In spite of initial success of eradication treatment for Helicobacter pylori in peptic ulcer diseases using combination of a proton pump inhibitor and antibiotics, emergence of antibiotics resistance in recent years, leads to frequent treatment failure in at least 10-20% of the patients. Nonantibiotic therapies, including phytomedicines, probiotics and antioxidants have been increasingly investigated as potential adjuvants for the treatment of H. pylori. Several clinical studies have shown that high H. pylori infection rate is related to low ascorbic acid (AA)/Vitamin C (Vit C) level in serum as well as in gastric juice.[3–5] On the other hand high dose of Vit C have been shown to inhibit H. pylori growth, colonization or even eradication of H. pylori infection in few studies while others gave nonconclusive results.[2,6–11] But still it is not clear how Vit C level can affect the course of H. pylori infection in stomach and how the infection affects the level of Vit C in serum and gastric juice. Moreover doses of Vit C used in those experiments were extremely higher compared to the physiological concentration of Vit C in the stomach. These high concentrations cannot be achieved in physiological condition due to its pro-oxidant activity at high concentration (500 mg/day or more) particularly in presence of high body iron stores leading to several adverse effects including DNA damage and an increase risk of cancer.[12,13] So the actual role of Vit C at physiological or therapeutic level, in the course of H. pylori infection in the stomach is still inconclusive. One study shows that AA does not inhibit growth of H. pylori at a concentration (400 Mm) within the physiological range. This experiment was carried out in buffered condition at pH 7.4, but in vivo H. pylori have to counter unbuffered acidic pH (pH 3) to colonize successfully into the stomach. At low pH the effect of AA on survival of H. pylori might be different. So these ex vivo studies also do not rule out the role of AA as anti-H. pylori agent.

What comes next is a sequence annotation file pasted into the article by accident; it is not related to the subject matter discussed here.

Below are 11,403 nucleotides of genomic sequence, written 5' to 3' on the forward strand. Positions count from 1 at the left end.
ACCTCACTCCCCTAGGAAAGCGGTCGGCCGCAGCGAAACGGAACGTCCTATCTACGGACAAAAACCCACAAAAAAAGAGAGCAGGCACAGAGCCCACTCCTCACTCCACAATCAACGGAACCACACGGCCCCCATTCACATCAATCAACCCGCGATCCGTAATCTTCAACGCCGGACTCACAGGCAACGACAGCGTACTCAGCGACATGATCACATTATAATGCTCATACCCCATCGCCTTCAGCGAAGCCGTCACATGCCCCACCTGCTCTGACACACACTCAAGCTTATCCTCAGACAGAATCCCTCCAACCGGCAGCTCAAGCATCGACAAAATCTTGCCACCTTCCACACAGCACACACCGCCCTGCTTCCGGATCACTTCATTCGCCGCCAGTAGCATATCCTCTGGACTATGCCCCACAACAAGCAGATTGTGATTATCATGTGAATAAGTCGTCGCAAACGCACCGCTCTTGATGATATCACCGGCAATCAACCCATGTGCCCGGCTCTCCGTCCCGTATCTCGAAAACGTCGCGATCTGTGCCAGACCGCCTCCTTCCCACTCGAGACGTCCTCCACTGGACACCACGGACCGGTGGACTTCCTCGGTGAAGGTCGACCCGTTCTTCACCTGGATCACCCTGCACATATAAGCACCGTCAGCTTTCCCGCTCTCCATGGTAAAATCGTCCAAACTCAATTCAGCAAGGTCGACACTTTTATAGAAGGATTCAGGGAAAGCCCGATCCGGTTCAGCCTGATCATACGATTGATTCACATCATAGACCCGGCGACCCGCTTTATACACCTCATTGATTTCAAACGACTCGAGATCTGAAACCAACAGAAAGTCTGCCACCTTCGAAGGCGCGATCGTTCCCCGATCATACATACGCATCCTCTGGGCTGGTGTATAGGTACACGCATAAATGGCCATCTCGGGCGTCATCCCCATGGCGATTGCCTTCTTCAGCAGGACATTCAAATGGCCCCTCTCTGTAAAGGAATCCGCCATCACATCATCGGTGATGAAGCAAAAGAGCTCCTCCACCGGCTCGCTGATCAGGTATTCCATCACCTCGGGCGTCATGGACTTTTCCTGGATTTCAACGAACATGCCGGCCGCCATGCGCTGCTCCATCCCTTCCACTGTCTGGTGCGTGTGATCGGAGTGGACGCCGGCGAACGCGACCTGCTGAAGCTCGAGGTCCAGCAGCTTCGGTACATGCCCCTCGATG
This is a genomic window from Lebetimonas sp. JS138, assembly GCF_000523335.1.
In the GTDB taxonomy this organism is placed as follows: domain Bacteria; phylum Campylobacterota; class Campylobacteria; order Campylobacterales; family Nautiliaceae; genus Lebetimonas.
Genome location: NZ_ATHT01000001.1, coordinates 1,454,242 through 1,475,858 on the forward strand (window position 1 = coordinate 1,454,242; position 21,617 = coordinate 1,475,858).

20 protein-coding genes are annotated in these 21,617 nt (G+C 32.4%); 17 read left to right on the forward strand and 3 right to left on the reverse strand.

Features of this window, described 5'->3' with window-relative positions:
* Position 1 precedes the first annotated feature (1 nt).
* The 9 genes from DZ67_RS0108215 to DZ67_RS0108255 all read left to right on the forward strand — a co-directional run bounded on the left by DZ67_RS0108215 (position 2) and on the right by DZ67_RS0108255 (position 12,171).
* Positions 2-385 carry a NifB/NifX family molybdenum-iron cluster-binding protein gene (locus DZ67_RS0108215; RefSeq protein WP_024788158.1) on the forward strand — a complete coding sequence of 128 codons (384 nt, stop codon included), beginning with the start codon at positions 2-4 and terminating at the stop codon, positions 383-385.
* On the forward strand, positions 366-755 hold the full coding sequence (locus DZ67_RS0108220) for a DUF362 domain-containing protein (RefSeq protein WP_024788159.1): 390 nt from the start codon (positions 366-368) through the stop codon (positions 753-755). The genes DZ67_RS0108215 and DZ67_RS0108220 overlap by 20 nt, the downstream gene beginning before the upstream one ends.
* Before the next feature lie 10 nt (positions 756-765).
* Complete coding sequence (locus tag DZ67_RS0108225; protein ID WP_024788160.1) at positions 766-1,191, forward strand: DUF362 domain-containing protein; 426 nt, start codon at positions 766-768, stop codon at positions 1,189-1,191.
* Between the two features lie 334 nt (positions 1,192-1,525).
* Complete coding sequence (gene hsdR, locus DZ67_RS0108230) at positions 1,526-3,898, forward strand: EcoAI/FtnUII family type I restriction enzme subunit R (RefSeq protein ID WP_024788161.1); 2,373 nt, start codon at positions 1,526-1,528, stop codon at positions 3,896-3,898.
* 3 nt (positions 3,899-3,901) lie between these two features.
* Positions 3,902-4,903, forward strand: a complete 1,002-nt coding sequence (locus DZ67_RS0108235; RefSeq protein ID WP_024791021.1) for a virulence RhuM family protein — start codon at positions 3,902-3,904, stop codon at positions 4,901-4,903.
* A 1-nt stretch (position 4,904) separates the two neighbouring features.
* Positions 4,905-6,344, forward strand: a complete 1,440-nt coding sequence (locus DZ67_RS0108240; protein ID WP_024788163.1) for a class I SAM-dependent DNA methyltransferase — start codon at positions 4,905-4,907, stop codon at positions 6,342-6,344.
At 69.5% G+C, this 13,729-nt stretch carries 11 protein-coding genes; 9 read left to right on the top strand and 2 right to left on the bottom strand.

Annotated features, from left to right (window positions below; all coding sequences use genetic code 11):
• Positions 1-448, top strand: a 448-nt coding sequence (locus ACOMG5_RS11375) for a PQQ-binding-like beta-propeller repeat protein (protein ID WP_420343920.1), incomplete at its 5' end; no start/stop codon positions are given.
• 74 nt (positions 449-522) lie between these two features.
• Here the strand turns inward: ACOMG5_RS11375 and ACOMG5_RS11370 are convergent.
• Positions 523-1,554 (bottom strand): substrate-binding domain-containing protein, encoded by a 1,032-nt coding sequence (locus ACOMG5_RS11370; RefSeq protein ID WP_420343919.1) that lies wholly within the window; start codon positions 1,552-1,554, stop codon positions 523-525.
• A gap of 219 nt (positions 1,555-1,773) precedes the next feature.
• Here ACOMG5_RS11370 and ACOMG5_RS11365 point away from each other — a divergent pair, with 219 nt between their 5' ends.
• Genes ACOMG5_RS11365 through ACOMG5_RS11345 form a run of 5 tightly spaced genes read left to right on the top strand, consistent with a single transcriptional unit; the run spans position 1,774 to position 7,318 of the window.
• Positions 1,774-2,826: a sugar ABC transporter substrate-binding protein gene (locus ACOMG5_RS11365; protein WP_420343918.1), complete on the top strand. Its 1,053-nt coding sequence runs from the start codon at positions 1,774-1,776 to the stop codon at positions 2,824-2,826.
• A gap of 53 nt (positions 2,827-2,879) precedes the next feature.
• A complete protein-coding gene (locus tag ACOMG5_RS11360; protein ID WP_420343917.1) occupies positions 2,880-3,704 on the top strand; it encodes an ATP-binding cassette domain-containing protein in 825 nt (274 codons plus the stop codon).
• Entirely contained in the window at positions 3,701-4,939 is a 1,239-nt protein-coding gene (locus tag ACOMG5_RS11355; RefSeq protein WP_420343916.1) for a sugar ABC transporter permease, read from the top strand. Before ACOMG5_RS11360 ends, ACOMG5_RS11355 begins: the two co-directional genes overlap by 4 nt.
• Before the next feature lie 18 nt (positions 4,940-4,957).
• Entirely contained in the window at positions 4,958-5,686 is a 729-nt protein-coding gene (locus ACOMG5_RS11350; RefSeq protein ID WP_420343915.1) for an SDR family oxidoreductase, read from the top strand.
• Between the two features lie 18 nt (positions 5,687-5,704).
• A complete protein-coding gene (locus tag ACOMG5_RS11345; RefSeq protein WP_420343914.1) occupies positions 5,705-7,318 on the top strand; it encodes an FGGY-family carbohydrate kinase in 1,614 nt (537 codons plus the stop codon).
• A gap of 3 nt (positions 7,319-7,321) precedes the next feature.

At this juncture a new query emerges; whether antioxidant effect of Vit C has any effect on the survival of H. pylori at low pH? Till date very limited studies have been carried out in this direction. A systematic analysis of the available information would lead to some interesting logical derivations which might explain the existing confusion associated with the role of Vit C in H. pylori infection. This would help us to design more clinical studies in a logical way and to formulate appropriate antipylori regimen.